Checking Out Tomorrow's Library
Thursday, October 18, 2007
PARIS, Oct. 17 -- As ideas go, they don't come much bigger: Digitize the accumulated wisdom of humankind, catalogue it, and offer it for free on the Internet in seven languages.
The first phase of that simple yet outlandishly ambitious dream is about a year away from being realized, according to a group of international librarians, computer technicians and U.N. officials who unveiled a prototype for the project, called the World Digital Library, in Paris on Wednesday.
Its creators see it as the ultimate multilingual, multicultural tool for researching and retrieving information about knowledge and creativity from any era or place. The WDL Web site ( http:/
"The capacity to search in the various ways that will be possible in the World Digital Library will promote all kinds of cross-cultural perspectives and understanding," said James H. Billington, the Librarian of Congress, who proposed the project two years ago. The ability to cross-reference information pulled from "the deep memories" of cultures is "an exciting frontier possibility for the world," he said in an interview.
"In essence, what they are doing is building an intellectual cathedral, and it may never get finished," said Paul Saffo, a long-time Silicon Valley technology forecaster. "But this is a good effort even if it fails, because it is going to inspire a lot of other efforts, and if it succeeds it will be a wonderful resource."
"The challenges here aren't technological," Saffo said. Financial hurdles might be considerable, and the project could be criticized as too grandiose, or its model might be considered too closed. But all those problems will probably be resolved, he said. "For me, the issue is the will to make it happen. The people involved in this -- will they really see this through?"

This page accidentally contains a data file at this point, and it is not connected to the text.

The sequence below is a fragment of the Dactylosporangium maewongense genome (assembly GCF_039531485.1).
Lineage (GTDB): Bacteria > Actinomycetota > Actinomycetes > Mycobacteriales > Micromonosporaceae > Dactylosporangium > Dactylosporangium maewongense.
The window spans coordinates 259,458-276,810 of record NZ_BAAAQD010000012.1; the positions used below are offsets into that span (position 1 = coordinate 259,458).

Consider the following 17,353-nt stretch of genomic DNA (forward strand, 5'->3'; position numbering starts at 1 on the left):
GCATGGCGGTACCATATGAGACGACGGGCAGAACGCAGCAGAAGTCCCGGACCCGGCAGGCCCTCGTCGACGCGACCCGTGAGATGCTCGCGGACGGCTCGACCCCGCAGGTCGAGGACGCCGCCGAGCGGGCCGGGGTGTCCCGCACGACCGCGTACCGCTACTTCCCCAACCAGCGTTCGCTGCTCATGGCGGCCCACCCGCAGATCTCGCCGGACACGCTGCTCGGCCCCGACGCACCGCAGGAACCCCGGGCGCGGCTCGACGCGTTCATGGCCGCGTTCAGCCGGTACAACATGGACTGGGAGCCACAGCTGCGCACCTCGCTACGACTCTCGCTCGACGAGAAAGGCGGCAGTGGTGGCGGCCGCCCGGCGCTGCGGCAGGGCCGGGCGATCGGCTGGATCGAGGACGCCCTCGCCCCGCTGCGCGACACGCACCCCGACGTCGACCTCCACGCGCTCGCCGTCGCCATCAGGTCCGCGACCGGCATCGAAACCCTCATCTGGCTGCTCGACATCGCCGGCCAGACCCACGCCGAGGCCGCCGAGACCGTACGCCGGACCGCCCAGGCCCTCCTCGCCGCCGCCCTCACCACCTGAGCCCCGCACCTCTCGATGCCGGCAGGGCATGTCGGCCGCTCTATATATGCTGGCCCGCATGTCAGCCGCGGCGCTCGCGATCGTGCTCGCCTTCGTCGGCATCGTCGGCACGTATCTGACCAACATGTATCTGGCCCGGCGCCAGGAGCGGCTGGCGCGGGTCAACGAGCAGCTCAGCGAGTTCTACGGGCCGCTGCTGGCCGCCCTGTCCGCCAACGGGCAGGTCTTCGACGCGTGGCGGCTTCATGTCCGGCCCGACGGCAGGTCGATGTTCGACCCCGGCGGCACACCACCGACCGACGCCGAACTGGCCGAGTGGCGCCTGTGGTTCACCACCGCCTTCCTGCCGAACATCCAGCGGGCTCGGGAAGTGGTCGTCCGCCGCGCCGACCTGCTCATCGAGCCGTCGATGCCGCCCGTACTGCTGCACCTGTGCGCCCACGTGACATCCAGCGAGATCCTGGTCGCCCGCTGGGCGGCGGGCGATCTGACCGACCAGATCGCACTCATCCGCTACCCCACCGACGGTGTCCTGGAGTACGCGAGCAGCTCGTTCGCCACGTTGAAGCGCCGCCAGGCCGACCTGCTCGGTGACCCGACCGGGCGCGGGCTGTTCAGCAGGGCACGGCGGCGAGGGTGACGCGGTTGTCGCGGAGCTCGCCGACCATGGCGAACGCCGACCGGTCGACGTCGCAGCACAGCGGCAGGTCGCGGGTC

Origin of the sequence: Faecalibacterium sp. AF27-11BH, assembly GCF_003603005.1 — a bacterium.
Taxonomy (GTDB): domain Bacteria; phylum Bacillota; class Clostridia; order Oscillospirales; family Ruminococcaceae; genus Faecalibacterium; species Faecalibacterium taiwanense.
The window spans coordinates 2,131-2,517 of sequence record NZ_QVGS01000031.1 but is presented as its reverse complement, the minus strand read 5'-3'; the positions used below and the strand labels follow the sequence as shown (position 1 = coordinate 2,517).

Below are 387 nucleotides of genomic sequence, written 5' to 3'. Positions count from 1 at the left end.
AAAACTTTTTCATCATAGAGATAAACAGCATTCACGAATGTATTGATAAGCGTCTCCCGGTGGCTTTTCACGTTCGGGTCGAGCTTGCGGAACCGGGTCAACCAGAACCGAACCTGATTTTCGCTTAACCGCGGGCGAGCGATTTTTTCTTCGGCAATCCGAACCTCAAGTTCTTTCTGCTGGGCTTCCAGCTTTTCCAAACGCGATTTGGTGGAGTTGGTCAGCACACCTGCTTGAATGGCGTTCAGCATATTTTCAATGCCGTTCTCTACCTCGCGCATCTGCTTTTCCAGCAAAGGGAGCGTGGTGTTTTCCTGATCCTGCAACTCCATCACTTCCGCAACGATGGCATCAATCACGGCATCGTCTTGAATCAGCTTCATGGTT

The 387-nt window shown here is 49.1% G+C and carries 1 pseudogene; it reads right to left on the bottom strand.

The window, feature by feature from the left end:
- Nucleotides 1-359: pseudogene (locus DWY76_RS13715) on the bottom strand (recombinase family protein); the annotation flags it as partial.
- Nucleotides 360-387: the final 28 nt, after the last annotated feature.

With entrenched interests starting to gain control of the Internet, he added, "it seems like the right thing at the right time, and the most important thing is that we try to do it."
The prototype introduced Wednesday allowed searches by time, geographical location, topic and format, with the ability to narrow results by limiting them to books, photographs, movies or recordings. For written materials, the same content was simultaneously available in seven languages, and expert analysis by site "curators" was either translated or available in subtitles.
"If you really, truly want to understand and respect other cultures, you have to be able to access their materials in their own languages," said Ismail Serageldin, head of Egypt's Bibliotheca Alexandrina, one of the partners in the project. A key goal of the WDL is to make the site user-friendly and widely available, he said, to help break down the digital divide between rich and poor countries.
The different search techniques permit a user to retrieve information for certain years and countries, so that in addition to being able to browse the collected knowledge of the world in the 1400s, for instance, a user could also limit a search to a topic such as art in Egypt and China in the 3rd century B.C.
Similarly, a user could specify a medium -- for example, only photographs from New York and Paris in the 1920s.
"The memory of different cultures is preserved in different ways," Billington explained. "This is an attempt to take the defining primary documents of a culture" and make them interactive with other cultures, he said.